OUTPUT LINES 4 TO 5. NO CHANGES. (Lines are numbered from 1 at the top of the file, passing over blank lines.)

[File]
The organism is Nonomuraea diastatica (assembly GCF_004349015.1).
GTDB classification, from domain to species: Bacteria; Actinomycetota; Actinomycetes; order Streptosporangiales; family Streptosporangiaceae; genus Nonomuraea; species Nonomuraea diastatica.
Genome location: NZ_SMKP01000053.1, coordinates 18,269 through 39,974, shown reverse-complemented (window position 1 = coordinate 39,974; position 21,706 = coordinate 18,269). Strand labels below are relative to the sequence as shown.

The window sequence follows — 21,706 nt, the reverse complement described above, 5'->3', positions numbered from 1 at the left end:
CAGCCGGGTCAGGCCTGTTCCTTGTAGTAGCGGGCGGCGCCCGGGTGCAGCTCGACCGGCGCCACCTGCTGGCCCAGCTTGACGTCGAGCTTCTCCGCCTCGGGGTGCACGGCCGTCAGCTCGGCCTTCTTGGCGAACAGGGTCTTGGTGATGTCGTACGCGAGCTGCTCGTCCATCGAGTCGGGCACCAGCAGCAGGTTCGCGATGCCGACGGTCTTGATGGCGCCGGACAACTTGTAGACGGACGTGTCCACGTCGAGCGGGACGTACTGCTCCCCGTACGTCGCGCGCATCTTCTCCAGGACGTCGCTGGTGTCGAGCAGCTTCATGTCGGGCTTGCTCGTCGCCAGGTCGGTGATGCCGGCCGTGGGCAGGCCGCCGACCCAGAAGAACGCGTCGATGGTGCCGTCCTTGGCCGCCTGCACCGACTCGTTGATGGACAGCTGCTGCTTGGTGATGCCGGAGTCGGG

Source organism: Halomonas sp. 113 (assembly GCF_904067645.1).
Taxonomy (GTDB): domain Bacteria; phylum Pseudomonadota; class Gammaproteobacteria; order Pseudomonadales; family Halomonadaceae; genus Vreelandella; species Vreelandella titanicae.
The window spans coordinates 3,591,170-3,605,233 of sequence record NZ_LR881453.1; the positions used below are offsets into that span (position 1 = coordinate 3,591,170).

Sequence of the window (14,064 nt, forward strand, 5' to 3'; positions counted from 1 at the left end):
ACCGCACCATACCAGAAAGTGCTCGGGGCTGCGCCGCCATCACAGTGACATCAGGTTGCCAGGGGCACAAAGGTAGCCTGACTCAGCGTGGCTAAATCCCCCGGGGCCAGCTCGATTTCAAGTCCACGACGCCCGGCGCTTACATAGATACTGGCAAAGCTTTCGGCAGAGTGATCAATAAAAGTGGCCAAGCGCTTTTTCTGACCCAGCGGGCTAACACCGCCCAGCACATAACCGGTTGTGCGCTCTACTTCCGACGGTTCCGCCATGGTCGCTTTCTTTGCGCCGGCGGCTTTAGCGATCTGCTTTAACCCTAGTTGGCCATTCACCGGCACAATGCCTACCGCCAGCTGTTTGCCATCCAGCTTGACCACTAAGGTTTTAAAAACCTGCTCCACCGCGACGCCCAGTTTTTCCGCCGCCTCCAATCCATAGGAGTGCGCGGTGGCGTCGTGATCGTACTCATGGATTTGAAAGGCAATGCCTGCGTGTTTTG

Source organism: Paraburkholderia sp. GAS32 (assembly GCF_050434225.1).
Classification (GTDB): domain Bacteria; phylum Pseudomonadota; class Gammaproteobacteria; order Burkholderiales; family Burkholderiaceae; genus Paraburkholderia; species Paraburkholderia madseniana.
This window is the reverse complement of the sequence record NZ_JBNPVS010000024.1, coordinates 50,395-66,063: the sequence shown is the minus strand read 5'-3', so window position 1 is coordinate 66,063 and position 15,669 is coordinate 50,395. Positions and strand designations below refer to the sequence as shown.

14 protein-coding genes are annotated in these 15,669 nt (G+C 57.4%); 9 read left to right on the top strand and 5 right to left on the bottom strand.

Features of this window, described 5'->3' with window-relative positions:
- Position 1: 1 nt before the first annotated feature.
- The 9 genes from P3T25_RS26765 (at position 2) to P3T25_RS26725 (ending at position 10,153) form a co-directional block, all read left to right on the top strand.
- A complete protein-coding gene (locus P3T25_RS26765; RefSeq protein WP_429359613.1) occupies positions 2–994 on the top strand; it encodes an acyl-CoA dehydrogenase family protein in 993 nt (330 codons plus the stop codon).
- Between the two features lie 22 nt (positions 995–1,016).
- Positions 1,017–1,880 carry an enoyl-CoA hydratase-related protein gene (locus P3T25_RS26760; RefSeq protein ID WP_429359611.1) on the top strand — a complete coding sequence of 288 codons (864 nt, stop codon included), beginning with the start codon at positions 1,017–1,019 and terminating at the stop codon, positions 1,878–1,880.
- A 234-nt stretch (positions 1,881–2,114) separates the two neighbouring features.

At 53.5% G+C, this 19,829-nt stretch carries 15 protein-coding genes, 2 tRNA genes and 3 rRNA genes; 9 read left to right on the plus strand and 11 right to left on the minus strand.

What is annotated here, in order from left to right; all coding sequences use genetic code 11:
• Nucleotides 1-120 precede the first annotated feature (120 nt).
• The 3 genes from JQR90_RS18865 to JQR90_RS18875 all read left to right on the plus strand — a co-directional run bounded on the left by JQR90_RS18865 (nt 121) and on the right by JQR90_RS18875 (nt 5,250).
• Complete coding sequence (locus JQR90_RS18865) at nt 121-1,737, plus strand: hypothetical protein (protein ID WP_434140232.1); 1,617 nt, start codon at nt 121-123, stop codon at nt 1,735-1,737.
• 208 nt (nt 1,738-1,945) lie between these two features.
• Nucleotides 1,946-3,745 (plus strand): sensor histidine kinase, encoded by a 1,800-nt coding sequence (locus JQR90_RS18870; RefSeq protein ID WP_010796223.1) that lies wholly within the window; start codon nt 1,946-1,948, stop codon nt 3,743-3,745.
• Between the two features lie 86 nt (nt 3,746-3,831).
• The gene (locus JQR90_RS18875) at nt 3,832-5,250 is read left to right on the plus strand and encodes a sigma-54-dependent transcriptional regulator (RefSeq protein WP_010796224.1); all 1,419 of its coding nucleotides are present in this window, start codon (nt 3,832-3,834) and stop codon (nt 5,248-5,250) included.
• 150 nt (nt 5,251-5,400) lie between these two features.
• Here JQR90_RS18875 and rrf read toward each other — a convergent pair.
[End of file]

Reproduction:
The window sequence follows — 21,706 nt, the reverse complement described above, 5'->3', positions numbered from 1 at the left end:
CAGCCGGGTCAGGCCTGTTCCTTGTAGTAGCGGGCGGCGCCCGGGTGCAGCTCGACCGGCGCCACCTGCTGGCCCAGCTTGACGTCGAGCTTCTCCGCCTCGGGGTGCACGGCCGTCAGCTCGGCCTTCTTGGCGAACAGGGTCTTGGTGATGTCGTACGCGAGCTGCTCGTCCATCGAGTCGGGCACCAGCAGCAGGTTCGCGATGCCGACGGTCTTGATGGCGCCGGACAACTTGTAGACGGACGTGTCCACGTCGAGCGGGACGTACTGCTCCCCGTACGTCGCGCGCATCTTCTCCAGGACGTCGCTGGTGTCGAGCAGCTTCATGTCGGGCTTGCTCGTCGCCAGGTCGGTGATGCCGGCCGTGGGCAGGCCGCCGACCCAGAAGAACGCGTCGATGGTGCCGTCCTTGGCCGCCTGCACCGACTCGTTGATGGACAGCTGCTGCTTGGTGATGCCGGAGTCGGG